Hope for Europe as Commission looks to growth
The European Commission has raised its growth predictions for the UK and the eurozone. Is Europe’s financial fortune changing for the better? …
There has been plenty of doom and gloom across the EU in recent years. The global financial crisis took its toll on all 27 nations of the bloc and of course, bailout deals proved that some fared worse than others.
While the UK has not suffered to that extent, businesses and consumers have all felt the squeeze, and so have citizens across Europe – which makes the news the European Commission has upped its predictions for UK and eurozone growth in 2014 particularly encouraging.
In its winter forecast, the Commission says it now expects the UK to grow by 2.5 per cent over the course of this year, compared to the 2.2 per cent predicted in November. Although the projection for 2015 was unchanged at 2.4 per cent, it seems unlikely that growth will be expected to slow down after a relatively brief expansion, so there might be some room for manoeuvre for future revisions too.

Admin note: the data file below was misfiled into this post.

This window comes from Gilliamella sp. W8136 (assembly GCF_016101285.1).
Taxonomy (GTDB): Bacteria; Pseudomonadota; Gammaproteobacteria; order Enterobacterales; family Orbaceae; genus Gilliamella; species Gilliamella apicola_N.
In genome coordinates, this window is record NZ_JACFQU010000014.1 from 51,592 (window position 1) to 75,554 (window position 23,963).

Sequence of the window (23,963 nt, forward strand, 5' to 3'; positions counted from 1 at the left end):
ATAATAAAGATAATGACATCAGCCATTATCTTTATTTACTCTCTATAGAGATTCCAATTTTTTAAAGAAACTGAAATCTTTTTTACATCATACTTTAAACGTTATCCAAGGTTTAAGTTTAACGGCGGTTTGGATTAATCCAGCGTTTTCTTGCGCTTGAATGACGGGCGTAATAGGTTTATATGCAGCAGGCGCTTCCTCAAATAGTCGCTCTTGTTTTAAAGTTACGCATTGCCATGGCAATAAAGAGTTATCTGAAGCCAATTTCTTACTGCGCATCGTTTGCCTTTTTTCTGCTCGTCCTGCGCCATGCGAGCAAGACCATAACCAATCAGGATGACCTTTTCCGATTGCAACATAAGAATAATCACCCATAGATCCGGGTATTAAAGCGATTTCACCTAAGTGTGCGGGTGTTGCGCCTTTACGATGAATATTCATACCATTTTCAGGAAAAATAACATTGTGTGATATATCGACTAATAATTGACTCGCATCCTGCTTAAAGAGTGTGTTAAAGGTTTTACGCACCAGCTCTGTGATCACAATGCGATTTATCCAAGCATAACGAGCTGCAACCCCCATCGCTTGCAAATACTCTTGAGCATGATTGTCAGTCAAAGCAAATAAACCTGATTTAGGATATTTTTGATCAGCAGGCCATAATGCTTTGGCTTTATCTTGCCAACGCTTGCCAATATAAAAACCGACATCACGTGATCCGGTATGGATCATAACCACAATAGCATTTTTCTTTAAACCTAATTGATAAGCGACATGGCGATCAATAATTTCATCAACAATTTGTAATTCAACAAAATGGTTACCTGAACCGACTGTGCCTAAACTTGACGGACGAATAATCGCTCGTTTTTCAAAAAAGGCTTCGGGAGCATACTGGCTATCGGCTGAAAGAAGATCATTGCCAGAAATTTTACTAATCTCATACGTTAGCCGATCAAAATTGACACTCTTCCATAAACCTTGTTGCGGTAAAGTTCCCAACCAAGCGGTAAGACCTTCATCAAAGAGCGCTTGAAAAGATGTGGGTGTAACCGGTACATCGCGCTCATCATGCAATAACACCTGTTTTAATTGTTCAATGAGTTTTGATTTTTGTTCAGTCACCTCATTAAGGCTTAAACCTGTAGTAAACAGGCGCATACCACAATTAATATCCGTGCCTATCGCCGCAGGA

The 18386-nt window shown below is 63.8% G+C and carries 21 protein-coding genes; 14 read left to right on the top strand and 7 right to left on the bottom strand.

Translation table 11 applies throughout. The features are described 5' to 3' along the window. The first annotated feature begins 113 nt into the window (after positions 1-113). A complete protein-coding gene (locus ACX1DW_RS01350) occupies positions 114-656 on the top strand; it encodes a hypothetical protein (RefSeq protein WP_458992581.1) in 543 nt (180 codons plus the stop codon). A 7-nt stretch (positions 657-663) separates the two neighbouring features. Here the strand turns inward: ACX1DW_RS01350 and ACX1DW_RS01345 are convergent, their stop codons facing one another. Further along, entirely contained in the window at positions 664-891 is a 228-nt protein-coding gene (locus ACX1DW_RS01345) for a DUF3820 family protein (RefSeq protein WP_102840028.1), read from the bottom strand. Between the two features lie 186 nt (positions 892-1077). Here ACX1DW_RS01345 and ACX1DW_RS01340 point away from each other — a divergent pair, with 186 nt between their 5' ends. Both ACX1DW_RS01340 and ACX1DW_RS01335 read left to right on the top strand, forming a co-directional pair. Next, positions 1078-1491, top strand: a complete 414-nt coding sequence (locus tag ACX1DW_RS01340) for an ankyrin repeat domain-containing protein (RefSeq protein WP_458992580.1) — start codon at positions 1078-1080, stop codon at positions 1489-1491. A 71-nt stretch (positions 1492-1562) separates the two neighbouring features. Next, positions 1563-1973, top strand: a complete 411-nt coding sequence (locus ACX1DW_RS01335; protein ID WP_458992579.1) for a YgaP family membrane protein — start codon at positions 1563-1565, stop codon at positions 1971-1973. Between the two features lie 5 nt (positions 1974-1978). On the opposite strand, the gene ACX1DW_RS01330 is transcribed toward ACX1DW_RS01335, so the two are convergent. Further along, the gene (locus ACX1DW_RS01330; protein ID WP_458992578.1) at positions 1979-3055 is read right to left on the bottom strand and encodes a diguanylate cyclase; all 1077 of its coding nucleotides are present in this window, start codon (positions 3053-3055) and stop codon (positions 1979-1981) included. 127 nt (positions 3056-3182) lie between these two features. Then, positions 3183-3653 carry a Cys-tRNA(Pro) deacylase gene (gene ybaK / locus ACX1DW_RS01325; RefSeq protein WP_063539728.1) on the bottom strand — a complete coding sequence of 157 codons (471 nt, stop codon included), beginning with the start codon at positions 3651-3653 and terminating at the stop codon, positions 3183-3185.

Growth in the UK is still expected to far outstrip that of its European neighbours. But the 17-nation eurozone is now anticipated to grow by 1.2 per cent this year, largely down to a big leap in Spain’s fortunes. Having given all of Europe a fright with its troubles in the past few years, an increase from 0.5 to one per cent in the eurozone’s fourth-biggest economy is definitely welcome.
Even though the Commission only increased its prediction by 0.1 percentage points for the eurozone as a whole, in a bloc which has struggled in recent years, it’s still very much a positive sign.
Since the eurozone is still the UK’s largest trading partner, growth in that market can only be a good thing for British businesses – especially if they’re looking to grow or start exporting.
Inevitably, the news of higher growth expectations does come with a few warnings. Some countries will grow faster than others within the eurozone, while in the UK recovery still depends heavily on domestic demand. The Commission has warned against slight wage growth and early interest rates rises if the UK wants to keep growing.
But for now at least, it looks like the UK and eurozone are both set for happier times ahead.
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